Tail Wagging: What Does This Mean?
What Is My Dog’s Tail Movement Indicating?
I have always wondered what that meant. You see the way the tail is no longer curled? Interesting. What is she saying by draping the tail behind her that way? She looks as if she is wearing a gown at times. It’s beautiful. She usually does this mid-afternoon just before she stretches out after crossing the entire length of the room.
Science says that we have a lot to learn from our doggy companions. Since this probably isn’t the first time someone has asked themself this question, I set out to find whatever reading materials I could pick up on the subject. I found that many people had studied the dog’s tail and what these particular motions meant. Since dogs are better masters of non-verbal communications, understanding their body language is a must.
I believe that understanding Fido’s body language is the smart thing to do. It can enhance the bond between pet parent and pooch, and could also mean less mishaps due to misreading a situation. Mistaking the dog’s posture for cute and welcoming versus nervous or threatened could lead to bites! And you don’t want that.
Well. I am no expert. Not just yet. But I do have a healthy interest in the subject and am willing to expand my knowledge base on the subject of the dogs. Let’s find out why those tails are wagging.
When dogs focus and are really paying attention their tails are typically held up high or even horizontally. But don’t take my word for it. You do also have to watch the rest of its body for what mood it may be in. It could be exploring. Head down and nose to the ground. It could also be agitated. Does the dog seem more restless? Maybe there is something in your environment that it finds threatening – bunnies, squirrels, groundhogs, or a stranger.
Well of course I am happy to see you! It’s an indication of happiness and most likely your favorite assurance from your pet that you are welcome to approach and interact with them.
While we love the warm welcome, it may not always be the case. A nervous doggy can also be in the state of wagging its tail. A wagging dog tail can mean the dog is anxious too. Did you know that your dog wags their tail towards the left more so than the right if it feels that it may be met with confrontation? Other body movements that are indicators of stress and anxiety in the presence of wagging tails are raised hairs on the back of the dog running the length of the spine and ears that are pinned back.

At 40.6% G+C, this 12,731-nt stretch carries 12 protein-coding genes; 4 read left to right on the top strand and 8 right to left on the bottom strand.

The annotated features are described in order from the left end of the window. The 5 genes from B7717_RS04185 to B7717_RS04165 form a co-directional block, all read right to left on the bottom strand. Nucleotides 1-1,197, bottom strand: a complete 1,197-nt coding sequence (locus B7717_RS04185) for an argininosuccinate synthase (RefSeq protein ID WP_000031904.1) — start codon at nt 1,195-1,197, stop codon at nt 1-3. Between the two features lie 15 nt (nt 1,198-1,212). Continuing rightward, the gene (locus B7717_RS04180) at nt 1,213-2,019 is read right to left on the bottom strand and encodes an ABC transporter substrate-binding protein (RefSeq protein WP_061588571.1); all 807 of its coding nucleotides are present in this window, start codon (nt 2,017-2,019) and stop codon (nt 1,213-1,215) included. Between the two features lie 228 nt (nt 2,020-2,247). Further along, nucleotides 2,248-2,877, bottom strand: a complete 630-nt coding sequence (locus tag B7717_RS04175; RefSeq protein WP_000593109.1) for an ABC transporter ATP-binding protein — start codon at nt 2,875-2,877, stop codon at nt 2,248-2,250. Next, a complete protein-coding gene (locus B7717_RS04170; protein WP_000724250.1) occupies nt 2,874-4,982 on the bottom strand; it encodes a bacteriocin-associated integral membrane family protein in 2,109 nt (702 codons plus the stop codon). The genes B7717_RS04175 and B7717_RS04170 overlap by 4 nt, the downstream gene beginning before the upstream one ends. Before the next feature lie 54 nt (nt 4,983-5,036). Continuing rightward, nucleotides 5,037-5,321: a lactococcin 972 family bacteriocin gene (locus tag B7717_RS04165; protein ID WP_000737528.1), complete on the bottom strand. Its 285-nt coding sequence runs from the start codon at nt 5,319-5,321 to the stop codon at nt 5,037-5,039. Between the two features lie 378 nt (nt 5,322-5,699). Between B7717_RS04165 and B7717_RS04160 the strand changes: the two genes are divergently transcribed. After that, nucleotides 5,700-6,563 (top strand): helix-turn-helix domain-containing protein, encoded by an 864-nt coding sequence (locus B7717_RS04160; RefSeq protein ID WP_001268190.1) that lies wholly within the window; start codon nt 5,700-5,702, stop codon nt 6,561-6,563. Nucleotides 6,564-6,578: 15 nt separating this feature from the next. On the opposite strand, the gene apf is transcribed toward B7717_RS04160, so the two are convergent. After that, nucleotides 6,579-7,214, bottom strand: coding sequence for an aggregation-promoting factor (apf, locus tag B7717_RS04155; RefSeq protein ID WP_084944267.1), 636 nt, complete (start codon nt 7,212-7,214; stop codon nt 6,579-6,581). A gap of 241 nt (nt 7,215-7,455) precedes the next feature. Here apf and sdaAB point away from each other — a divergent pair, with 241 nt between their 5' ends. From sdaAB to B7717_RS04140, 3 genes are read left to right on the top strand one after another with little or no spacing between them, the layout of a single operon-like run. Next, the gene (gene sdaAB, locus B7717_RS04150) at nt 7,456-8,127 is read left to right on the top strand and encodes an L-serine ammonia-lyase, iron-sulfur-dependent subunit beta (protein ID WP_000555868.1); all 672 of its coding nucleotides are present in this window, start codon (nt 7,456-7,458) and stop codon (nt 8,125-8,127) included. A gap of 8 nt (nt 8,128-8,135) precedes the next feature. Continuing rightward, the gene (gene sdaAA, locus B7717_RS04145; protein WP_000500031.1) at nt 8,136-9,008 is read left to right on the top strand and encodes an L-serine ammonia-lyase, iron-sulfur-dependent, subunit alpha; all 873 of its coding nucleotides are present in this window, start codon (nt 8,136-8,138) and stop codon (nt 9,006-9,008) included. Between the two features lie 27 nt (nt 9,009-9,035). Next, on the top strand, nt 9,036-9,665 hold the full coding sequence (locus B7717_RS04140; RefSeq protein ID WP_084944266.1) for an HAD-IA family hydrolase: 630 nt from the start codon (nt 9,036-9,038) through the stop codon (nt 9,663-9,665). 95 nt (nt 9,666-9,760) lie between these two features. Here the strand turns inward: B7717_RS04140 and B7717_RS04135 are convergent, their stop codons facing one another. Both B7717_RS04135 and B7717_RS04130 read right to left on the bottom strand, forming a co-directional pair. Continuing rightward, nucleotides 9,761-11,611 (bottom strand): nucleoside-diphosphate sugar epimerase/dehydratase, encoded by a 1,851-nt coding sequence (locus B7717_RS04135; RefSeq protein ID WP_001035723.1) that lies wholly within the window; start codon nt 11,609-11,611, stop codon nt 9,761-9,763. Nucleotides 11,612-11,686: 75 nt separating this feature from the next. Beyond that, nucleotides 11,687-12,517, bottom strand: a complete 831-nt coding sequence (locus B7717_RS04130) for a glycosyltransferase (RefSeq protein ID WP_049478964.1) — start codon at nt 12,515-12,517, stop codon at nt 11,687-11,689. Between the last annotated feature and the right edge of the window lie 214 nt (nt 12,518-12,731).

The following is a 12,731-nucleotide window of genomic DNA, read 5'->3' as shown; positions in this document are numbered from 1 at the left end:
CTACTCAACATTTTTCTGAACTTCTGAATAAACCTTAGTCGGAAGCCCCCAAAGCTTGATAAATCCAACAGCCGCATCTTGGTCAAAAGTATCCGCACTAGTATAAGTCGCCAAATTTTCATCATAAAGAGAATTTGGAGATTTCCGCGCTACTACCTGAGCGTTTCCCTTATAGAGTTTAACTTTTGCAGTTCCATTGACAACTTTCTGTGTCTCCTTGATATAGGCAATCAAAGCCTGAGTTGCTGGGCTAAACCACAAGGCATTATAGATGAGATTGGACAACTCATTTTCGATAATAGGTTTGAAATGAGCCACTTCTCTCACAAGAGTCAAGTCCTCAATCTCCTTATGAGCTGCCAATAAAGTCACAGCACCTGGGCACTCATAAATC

Common sense? Not for everyone. This requires practice. Practice observing your dog’s movements and body language for just 5 minutes per day, under different conditions. Notice anything different? Great! You are doing well and have taken your first steps towards being ahead of the game in the event of surprises. You are much less likely to be surprised by what seems arbitrary to you but is major to your doggy during your walks, dog park visits, and shopping trips.
Knowing well its body language gives you the advantage. That knowledge allows you to modify your handling technique and lends itself to a well-behaved dog. That’s fantastic for everyone and only took a few minutes daily to learn.
My Dog’s Tail Is Closely Docked…Now What?
A dog’s tail is really an extension of their spine. It’s used for balance. The tail assists the dog with propulsion when jumping and leaping, with balancing on narrow pathways and trails, and with flotation while in the water – well, the dog is buoyant but the tail will be helping them move through the waters better.
So, if you love the look of the short tail and have made the decision to alter one of their most important tools used for communication purposes, what should you do? Should you watch for something other than tail wagging to give you clues on the state of your dog? Sure.
Your doggy will still be wagging its little tail turned stump but that will obviously be much more difficult to interpret what they mean by those type movements. Dog trainers run into this issue all of the time. Instead, the dog trainers watch the overall expressiveness of the dog’s body and then are cautious … righteously so…on getting close to the dog for the first time.
Need more resources? Check out Body Language by Cesar Milan.
From Our Table
Let’s snack! Sophia is such a spoiled girl and its totally my fault. Sometimes these treats are simply irresistible. Supermarket finds are still worth it and today’s featured product is a cutie.
During a recent trip to the local grocer, a sale item with a great star-rating caught my eye. Pet parents agree that Canine Carry Outs are a hit. Check out the Amazon.com reviews to discover the vibe of these treats. I have to say these are no joke.